In Matthew 13:33 Jesus said, “The kingdom of heaven is like leaven, which a woman took and worked into three measures of flour until all of it was leavened” (AMP). Each of our lives must allow the Word of God to be worked into our lives through meditating on it. There are promises of being successful if we do (Joshua 1:8) as well as having a life that produces fruit in every season of life (Psalm 1:2-3). We are also told in James 1:22 to not just be hearers of God’s Word, but to also be doers of it. To do that, we must pray for insight and direction as we read, then spend time asking the question and meditating on it. God’s Word, like yeast, is alive and active and is wanting to permeate every ares of our life if we will slow down the process and allow it to do its work. Don’t read it to check off a Christian box. Read it to transform your life, to guide you and to lead you into His promises.
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November 18, 2019 · 5:55 AM
A lot of Christians are skeptical of Kanye West’s conversion. If I’m honest, I put myself into that category. He has been hosting Sunday Services where people have been giving their life to Christ, he put out an album called “Jesus is King”, took the Gospel to the Harris County jail and held service at Joel Osteen’s Lakewood church. On all accounts, we question his motives and keep waiting for the moment where he lets us know he’s been trolling us. We all remember his crazy antics (like taking the mic from Taylor Swift. We know the family he’s married into. His sinful past is also well documented. Are we doubting the power of the blood of Jesus or are we holding someone’s past against them? Would we feel the same way towards a local sinner’s conversion in our own church?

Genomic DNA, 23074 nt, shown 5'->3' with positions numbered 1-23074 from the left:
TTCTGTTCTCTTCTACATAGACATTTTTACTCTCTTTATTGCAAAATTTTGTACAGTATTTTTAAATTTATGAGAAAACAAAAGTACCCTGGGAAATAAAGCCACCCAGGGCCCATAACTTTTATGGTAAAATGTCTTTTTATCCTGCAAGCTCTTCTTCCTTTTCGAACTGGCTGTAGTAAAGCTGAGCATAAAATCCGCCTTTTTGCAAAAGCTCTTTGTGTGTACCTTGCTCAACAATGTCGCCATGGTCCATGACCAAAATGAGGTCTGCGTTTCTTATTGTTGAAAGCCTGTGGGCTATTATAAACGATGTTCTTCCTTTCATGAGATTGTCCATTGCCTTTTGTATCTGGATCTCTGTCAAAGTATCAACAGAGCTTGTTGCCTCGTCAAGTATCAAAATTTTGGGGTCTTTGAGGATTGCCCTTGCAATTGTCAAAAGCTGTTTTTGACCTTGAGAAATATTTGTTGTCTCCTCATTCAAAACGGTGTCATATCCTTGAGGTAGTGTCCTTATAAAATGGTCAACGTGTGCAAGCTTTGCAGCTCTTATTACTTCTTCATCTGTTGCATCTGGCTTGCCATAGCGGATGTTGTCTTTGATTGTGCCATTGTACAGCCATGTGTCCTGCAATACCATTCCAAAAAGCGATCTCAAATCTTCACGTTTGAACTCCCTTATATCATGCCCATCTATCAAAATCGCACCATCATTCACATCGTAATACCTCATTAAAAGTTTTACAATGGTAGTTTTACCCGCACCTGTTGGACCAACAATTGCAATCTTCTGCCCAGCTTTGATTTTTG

In Luke 7, Jesus was invited to eat at the home of a Pharisee. While Jesus was eating dinner, verse 37 says, “There was an immoral woman of the streets, known to all to be a prostitute” who walked into the house and knelt at the feet of Jesus (TPT). She wept as she knelt. Her tears fell on His feet, and she began to dry them off with her hair as if she were apologetic that she was getting them wet. She then brought out an alabaster box of perfume and “anointed his feet with her costly perfume as an act of worship.” Then the Pharisee said, “If He were really a prophet, He would know what kind of sinful woman is touching Him.” He did. He then shared a story of two men who were forgiven large debts, but one was so much more than the other. He then asked, “Which of the two would be most thankful? Which one would love the banker more?” Then in verse 47, Jesus said, “She has been forgiven of all her many sins. This is why she has shown me such extravagant love. But those who assume they have very little to be forgiven will love me very little.”
When we see prominent sinners give acts of worship, are we jealous because of their greater love for the Savior? I still don’t know Kanye’s intentions, but what I see are the acts of someone who has been forgiven much and is expressing that gratitude. I’m learning to worry less about what He’s doing and questioning my own actions. What am I doing to continue to show my appreciation for the salvation that was freely given. Was my sin as public and as “shameful” as Kanye’s? No, but the end result would have been the same without the blood of Jesus. For that, I am grateful and should be remembering what was done for me often. It’s easy to get into the rut of Christianity. It’s easy to question someone else’s heart when I should be questioning my own. Today, it’s time to worry less about someone else’s response to salvation and look at how I’m expressing my love to Christ for paying my debt too.